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Communication Access: The Great Equalizer

Communication Access: The Great Equalizer

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Communication Access: The Great Equalizer

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  1. Communication Access: The Great Equalizer Marie Koehler, Regional Manager, DHHS ~ Metro

  2. Focus of presentation…. • Addressing and identifying ways to meet the communication needs of individuals who are deaf, deafblind and hard of hearing in nursing homes and long term care facilities.

  3. ДОБРО ПОЖАЛОВАТЬ • Мы заяц рад видеть вас здесь. Мы встретимся с вами в 2: 00 сегодня представить краткий ориентацию на повседневной жизни.

  4. Start with humor • The story of Morris…..

  5. COMMUNICATION GAPS • Residents lack information related to their medical care and participation is limited • Involvement in activities is impeded • Interaction with staff & residents is obstructed

  6. What’s the big deal? • More than 1 out of 10 Minnesotans has a hearing loss • 1 out of 3 people over the age of 65 has a hearing loss • 1 out of 2 people over the age of 75 has a hearing loss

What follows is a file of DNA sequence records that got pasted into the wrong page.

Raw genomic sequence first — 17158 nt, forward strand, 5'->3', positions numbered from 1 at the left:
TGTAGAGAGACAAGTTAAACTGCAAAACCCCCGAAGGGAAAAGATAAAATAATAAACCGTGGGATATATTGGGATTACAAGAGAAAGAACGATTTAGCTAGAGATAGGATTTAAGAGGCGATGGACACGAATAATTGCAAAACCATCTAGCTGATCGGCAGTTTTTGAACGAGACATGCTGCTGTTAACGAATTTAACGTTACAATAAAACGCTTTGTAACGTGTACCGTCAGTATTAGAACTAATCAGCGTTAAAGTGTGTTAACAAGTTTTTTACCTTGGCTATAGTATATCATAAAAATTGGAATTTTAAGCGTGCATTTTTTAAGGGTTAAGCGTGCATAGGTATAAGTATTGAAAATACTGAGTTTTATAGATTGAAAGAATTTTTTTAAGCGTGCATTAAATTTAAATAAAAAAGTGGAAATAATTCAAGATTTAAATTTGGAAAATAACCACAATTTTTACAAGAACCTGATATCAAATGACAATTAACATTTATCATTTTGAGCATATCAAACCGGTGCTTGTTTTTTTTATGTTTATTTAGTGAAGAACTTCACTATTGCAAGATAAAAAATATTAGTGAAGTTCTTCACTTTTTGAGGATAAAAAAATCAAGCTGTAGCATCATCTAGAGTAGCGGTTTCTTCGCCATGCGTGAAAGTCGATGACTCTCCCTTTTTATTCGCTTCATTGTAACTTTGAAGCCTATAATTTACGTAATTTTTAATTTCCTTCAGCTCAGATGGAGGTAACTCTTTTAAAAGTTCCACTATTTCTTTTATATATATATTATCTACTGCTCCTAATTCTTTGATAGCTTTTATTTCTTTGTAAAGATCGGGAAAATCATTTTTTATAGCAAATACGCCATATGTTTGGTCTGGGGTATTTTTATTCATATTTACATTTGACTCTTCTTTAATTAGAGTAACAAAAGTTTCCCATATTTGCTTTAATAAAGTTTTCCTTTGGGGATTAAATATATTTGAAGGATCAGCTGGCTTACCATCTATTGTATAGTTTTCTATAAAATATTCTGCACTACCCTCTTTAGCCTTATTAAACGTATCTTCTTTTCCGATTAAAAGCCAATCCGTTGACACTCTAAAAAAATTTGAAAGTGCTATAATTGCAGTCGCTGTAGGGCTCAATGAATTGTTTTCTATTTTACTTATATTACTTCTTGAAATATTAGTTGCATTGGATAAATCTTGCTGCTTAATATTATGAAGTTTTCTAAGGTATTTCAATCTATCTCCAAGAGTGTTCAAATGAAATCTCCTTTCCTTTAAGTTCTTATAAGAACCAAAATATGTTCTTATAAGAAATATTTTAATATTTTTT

7. Background of identified needs • DHHS statewide staff • Consumers who are deaf and hard • From family members • From social workers

  8. Information from dhhs staff • DHHS staff had to intervene with a nursing home in Greater MN to ensure that the facility provided interpreter services. The DHHS office provided a loaner TTY.

  9. Information from dhhs staff • Facilities in Northwestern MN were serving deaf and hard of hearing consumers without interpreters and ALDs until DHHS intervened.

  10. Information from dhhs staff • In the St. Cloud area, staff have not visited a single nursing home where captions were displayed on televisions in the community rooms.

  11. Information from dhhs staff • One particular nursing home in Central MN told a DHHS staff that it is the responsibility of the resident who is hard of hearing to provide the assistive listening device.

  12. Information from dhhs staff • Assistance with hearing aid care and maintenance is extremely poor to non-existent (typically staff has received no formal, or informal training related to this topic).

  13. Information from A Consumer • One deaf person was placed at a Metro LTC facility for 10 days and did not have an interpreter for any part of his stay.

  14. Information from Family Members • One daughter shared that her deaf father was refused access to a Greater Twin City Care Center solely because he was deaf. The facility admitted that they did not want to pay for interpreting services

  15. Information from Family Members • A daughter's mother was provided an interpreter for the intake process and for one health care conference. Her mother waived her rights to interpreters beyond this for fear of ramifications.

  16. Information from SERVICE PROVIDERS • Hospital social workers have reported that when they call facilities for placement information for deaf patients, some of the facilities say that they will accept the patient, but will NOT provide interpreters.